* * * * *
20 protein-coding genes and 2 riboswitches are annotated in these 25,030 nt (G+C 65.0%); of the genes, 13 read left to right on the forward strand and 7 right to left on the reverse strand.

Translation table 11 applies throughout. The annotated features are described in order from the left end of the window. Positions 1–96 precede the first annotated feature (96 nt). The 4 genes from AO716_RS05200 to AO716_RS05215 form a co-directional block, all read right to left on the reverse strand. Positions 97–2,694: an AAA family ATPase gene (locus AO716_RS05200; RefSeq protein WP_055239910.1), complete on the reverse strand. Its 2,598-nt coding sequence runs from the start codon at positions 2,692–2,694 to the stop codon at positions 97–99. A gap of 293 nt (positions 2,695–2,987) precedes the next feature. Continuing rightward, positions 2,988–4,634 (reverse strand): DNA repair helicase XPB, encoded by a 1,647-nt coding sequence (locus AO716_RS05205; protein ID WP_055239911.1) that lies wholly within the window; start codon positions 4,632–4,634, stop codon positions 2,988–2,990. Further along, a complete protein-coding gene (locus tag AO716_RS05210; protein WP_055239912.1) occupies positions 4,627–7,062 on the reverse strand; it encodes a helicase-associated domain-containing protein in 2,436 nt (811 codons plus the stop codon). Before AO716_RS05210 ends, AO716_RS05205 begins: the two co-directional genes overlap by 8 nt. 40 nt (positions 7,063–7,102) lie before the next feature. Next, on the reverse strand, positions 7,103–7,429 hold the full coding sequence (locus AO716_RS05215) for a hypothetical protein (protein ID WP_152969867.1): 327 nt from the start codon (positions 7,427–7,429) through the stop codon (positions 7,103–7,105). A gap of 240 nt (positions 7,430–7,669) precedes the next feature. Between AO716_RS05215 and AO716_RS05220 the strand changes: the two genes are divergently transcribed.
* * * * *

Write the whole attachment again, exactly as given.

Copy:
20 protein-coding genes and 2 riboswitches are annotated in these 25,030 nt (G+C 65.0%); of the genes, 13 read left to right on the forward strand and 7 right to left on the reverse strand.

Translation table 11 applies throughout. The annotated features are described in order from the left end of the window. Positions 1–96 precede the first annotated feature (96 nt). The 4 genes from AO716_RS05200 to AO716_RS05215 form a co-directional block, all read right to left on the reverse strand. Positions 97–2,694: an AAA family ATPase gene (locus AO716_RS05200; RefSeq protein WP_055239910.1), complete on the reverse strand. Its 2,598-nt coding sequence runs from the start codon at positions 2,692–2,694 to the stop codon at positions 97–99. A gap of 293 nt (positions 2,695–2,987) precedes the next feature. Continuing rightward, positions 2,988–4,634 (reverse strand): DNA repair helicase XPB, encoded by a 1,647-nt coding sequence (locus AO716_RS05205; protein ID WP_055239911.1) that lies wholly within the window; start codon positions 4,632–4,634, stop codon positions 2,988–2,990. Further along, a complete protein-coding gene (locus tag AO716_RS05210; protein WP_055239912.1) occupies positions 4,627–7,062 on the reverse strand; it encodes a helicase-associated domain-containing protein in 2,436 nt (811 codons plus the stop codon). Before AO716_RS05210 ends, AO716_RS05205 begins: the two co-directional genes overlap by 8 nt. 40 nt (positions 7,063–7,102) lie before the next feature. Next, on the reverse strand, positions 7,103–7,429 hold the full coding sequence (locus AO716_RS05215) for a hypothetical protein (protein ID WP_152969867.1): 327 nt from the start codon (positions 7,427–7,429) through the stop codon (positions 7,103–7,105). A gap of 240 nt (positions 7,430–7,669) precedes the next feature. Between AO716_RS05215 and AO716_RS05220 the strand changes: the two genes are divergently transcribed.